Returning to and turning right into the High Street, on the left is Kings Parade. Built as a market building later housing Ashford Urban District Council offices; from 1894 to 1959 it housed Ashford’s fire brigade. Until the acquisition of a motor tractor in 1917 the horses that pulled the fire engine were stabled behind the Saracen’s Head.
Further on, to the right, is the oak-beamed George Hotel. Ashford’s oldest public house, it began as a coachmen’s staging post and was first referenced in a will of 1533 as a bequest from John Burwashe to his wife Idev. If you look to the building skyline to your left, you will notice that many buildings are emblazoned with their opening date. How many can you spot?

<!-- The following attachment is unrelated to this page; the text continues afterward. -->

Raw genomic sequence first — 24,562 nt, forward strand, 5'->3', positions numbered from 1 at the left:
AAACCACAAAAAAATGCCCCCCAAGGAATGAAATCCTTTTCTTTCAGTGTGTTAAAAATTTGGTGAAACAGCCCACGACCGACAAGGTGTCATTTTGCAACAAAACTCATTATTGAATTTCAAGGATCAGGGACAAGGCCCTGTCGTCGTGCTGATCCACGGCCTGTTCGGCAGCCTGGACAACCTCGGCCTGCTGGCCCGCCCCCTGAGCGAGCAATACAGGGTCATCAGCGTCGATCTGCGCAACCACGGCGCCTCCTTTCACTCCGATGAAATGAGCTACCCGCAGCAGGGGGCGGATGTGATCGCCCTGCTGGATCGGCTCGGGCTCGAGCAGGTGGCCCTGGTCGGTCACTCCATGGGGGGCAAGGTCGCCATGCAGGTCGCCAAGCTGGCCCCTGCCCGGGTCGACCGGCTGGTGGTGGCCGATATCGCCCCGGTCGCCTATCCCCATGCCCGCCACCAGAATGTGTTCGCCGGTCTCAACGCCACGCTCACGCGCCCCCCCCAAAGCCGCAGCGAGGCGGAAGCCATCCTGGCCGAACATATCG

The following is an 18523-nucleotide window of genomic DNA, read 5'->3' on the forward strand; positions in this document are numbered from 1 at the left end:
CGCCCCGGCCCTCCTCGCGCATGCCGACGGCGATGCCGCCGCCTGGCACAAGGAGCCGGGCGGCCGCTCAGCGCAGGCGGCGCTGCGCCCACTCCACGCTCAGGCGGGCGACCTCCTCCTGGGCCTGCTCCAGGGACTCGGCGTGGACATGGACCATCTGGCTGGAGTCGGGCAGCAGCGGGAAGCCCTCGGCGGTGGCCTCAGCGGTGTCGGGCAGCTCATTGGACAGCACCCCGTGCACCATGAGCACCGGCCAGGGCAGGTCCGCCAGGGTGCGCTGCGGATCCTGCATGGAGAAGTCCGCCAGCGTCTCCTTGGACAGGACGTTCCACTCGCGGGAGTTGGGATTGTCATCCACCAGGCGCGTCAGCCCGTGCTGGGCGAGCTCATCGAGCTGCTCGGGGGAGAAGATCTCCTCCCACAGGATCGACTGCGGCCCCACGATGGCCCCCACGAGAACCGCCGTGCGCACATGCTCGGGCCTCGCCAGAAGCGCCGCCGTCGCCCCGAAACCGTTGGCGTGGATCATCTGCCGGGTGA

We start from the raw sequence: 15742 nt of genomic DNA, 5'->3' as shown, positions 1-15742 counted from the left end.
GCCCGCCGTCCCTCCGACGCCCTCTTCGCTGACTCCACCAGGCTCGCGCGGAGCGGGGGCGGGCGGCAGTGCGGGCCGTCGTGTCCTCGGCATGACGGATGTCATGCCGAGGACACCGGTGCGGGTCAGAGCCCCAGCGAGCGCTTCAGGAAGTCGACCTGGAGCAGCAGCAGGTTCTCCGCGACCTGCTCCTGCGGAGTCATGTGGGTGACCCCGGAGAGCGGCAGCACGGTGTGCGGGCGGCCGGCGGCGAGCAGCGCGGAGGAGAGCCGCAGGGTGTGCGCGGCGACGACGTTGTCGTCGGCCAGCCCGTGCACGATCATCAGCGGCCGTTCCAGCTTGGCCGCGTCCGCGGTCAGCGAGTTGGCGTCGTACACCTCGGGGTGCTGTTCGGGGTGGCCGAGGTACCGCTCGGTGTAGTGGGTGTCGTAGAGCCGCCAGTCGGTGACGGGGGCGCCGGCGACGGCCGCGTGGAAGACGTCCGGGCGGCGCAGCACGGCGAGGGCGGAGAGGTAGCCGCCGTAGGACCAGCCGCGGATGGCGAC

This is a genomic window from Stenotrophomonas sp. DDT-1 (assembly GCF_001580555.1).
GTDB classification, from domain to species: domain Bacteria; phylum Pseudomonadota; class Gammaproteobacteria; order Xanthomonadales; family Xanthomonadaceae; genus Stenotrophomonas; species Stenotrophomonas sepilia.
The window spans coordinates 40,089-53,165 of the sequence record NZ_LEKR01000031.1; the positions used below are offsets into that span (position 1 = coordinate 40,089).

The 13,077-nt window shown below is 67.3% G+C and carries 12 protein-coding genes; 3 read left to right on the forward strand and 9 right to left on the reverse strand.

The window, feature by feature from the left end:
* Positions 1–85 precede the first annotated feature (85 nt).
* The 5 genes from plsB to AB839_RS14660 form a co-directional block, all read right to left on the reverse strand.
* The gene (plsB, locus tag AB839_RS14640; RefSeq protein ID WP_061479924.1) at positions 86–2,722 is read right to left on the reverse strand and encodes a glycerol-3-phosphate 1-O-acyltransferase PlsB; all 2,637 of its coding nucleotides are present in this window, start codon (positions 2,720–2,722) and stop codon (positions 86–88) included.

Just past the George is the town bandstand which features motifs of Ashford’s heritage across its design. See if you can find emblems of markets, the River Stour, St Mary’s Church, the railway and oast houses, which were used for drying hops for beer, pepper the Kent landscape and underpinned the local economy throughout the 19th Century.
The offices of local newspaper, the Kentish Express were located at what is now the entrance to Park Mall. The Kentish Express was founded in 1855 as the Ashford and Alfred Times, a reference to Alfred Town the original name given by the South Eastern Railway Company to the workers village built opposite its locomotive works and now known as Newtown.
Read more about some of the buildings in Upper High Street:
- 57 – 59 High Street
- 61 – 61A High Street †
- 63 High Street
- 65 High Street
- 67 – 71 High Street
- 75 High Street
- 83A High Street †
- 89 – 91 High Street †
- 68 HighStreet – The George Hotel
- 88 High Street
- 96 – 104 High Street
† Comprises only an extract of the list entry for the Planning (Listed Buildings and Conservation Areas) Act 1990